‘Sumdy’s buggered off wi’ us snap,’ ar kid sez, master o t’fuckin obvious.
    
‘Well bugger me wi’ rough end o’a rotatin pineapple,’ sez I, ‘ah do believe tha’s reight. Any other flashes o genius insight thier, Sherlock? Mebbe tha’s got sum news on what bears do in’t woods.’
    
‘Shut thi gob,’ e sez, ‘this is serious.’
    
‘Ah know it’s fuckin’ serious,’ ah sez, ‘what’s tha think me dad’s gonna seh when e gets ome an there’s nowt t’ate?’
    
Then I ad an idea! All we ad to do were wait til arf-past seven. Coz what time is it after arf-seven? It’s summat to ate!
    
(I’ll get me coit...)

Anyroad, we still ad to find t’bastard what robbed us. So me an ar kid gu art round all local wukkin-mens’, lookin for sum bugger to bash. An we farn im an all, none other than Dodgy Rog from Sheffuld tryin to fence us telly.
    ‘Woss dar lookin at?’ Rog asks us, talkin in fuckin Dee-Dar.
    ‘Tha might wanna gi’it us back, pal,’ ar kid sez, shekkin im warmly bi’ throat.
    ‘Nadden di,’ Rog sez, ‘dis ere telly in’t yooers danoz. I farn it.’
    ‘Aye twat, tha farn it in ar front room,’ I sez, kickin im reight ard in’t goolies. ‘Look, it’s still got lock on it me dad purron to stop us watchin owt on pay-per-view.’
    After a good few solid thwacks rarnd skull wi an empty bottle o Mackesons, owd Rog bekem a bit mooer personable. E giz us telly back an even admitted to ow Shef Wensdi were shite compared to Tarn. Ah mean we farn art later that e’s really a Shef United fan, so that ain’t much orran admission, but still...

Anyroad, ad best be off. Av gorra pint o Sam Smiffs gerrin warm an a pooerk pie gerrin cowd. Stay art o bother, keep to t’left an keep thi motions reglar. Tarra!

Meanwhile in Barnsley...
So, I had to write a story in a regional dialect. I went with Yorkshire. Since I speak it fluently.

FYI, for those not in the know the people of Barnsley sometimes refer to the people of Sheffield as Dee-Dar's, due the the Sheffielder's tendency to replace 'th' sounds with the letter D. So 'then' becomes 'den' etc. It's a rich language.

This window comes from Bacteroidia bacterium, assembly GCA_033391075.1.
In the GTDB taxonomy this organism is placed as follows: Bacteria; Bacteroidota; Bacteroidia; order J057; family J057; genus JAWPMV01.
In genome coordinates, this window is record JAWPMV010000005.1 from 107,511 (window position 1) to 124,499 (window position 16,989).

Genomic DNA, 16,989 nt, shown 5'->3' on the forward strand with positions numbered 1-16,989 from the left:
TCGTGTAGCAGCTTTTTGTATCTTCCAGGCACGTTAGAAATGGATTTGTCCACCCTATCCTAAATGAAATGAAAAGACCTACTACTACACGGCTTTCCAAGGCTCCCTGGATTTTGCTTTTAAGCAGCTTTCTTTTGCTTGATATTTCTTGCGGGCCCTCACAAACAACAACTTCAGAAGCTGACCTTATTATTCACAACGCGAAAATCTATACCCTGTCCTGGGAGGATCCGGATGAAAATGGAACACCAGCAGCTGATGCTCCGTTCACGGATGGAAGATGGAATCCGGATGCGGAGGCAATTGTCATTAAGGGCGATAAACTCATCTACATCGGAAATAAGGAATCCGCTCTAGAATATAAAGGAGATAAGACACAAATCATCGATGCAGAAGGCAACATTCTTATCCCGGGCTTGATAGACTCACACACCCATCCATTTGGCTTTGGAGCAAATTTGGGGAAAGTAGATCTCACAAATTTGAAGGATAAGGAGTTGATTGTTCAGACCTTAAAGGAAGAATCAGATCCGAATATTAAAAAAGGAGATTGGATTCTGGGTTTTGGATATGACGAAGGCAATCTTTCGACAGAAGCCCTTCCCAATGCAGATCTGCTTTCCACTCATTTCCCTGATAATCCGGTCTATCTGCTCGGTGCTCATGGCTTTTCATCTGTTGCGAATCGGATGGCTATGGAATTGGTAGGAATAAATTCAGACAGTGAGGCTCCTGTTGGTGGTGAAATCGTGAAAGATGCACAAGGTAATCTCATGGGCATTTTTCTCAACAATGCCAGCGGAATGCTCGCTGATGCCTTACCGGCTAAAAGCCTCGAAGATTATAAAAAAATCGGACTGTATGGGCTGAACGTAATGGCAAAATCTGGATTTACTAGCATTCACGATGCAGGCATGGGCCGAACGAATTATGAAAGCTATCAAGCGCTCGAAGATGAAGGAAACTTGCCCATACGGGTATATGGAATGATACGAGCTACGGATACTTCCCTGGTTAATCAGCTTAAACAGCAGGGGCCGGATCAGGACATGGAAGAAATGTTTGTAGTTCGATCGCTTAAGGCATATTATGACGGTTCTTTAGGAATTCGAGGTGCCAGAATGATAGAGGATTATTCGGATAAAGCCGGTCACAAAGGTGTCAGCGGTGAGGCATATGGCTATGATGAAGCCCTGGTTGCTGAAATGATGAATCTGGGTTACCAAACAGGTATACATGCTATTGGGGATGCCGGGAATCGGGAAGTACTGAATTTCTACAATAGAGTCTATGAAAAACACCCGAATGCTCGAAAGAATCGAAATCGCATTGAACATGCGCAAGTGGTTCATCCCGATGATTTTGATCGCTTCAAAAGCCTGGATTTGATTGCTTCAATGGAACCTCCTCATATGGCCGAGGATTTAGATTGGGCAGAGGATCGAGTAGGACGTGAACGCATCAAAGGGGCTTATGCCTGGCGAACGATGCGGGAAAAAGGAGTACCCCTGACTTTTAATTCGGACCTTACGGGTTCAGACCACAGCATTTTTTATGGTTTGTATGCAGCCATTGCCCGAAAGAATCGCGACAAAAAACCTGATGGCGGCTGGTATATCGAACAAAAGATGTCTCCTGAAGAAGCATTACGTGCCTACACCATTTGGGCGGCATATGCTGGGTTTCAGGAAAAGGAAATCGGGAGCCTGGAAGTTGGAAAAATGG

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Yep, it’s come to that. Taking commissions, taking any and all commissions!

Overview
I’ve been writing all sorts of stuff for ages. I’ve had journalism published online and written scripts for comics. If I can't help you with something, if I'm not the best fit for your project or I'm not sure about something, I will tell you up front. No good comes from us messing each other about.

I write primarily in genres such as comedy, science fiction, fantasy and alternate history, but can adapt to whatever you need. My writing is expressive, with a tendency towards minimalism. I try not to use fifty words where five will do. But of course, why take my word for it when you can just read for yourselves?

Samples
For samples of work I’ve done in the past, take a look here: Stuff I've Done on DAArticles on Following The Nerd

Formatting varies between different samples due to different requirements, length of piece etc. If you have any specific formatting requirements, please let me know up front.

Prices
£10/1000 words (or £1/100 words). I generally set 500 words as a minimum word count, since putting a cohesive piece together with a lower word count is difficult. That said, I'd be more than happy to discuss any specific needs regarding the length of a piece.

I accept payment through Paypal. I would require a £5 non-refundable deposit up front and payment of the rest upon completion.

Commercial Rights
Upon completion and payment, commercial rights go to you. I only ask for a credit for my work and permission to use it in my personal portfolio (ie I would not post it on DA or any other site). If for whatever reason the commission isn’t intended for publication anywhere, I might ask you for permission to publish it on my DA profile with a credit to you for the commission, although you would have the final say.

In the event of you being unhappy with the finished product and requesting a refund, commercial rights would revert back to me.

Revision/Refund Policy
I have no problem with providing revisions to the first draft, but there are of course limits. I can tweak dialogue for example, but a complete re-write with different characters and plot isn’t gonna be covered. Agreement on details up front would (hopefully) mean that this wouldn’t be an issue.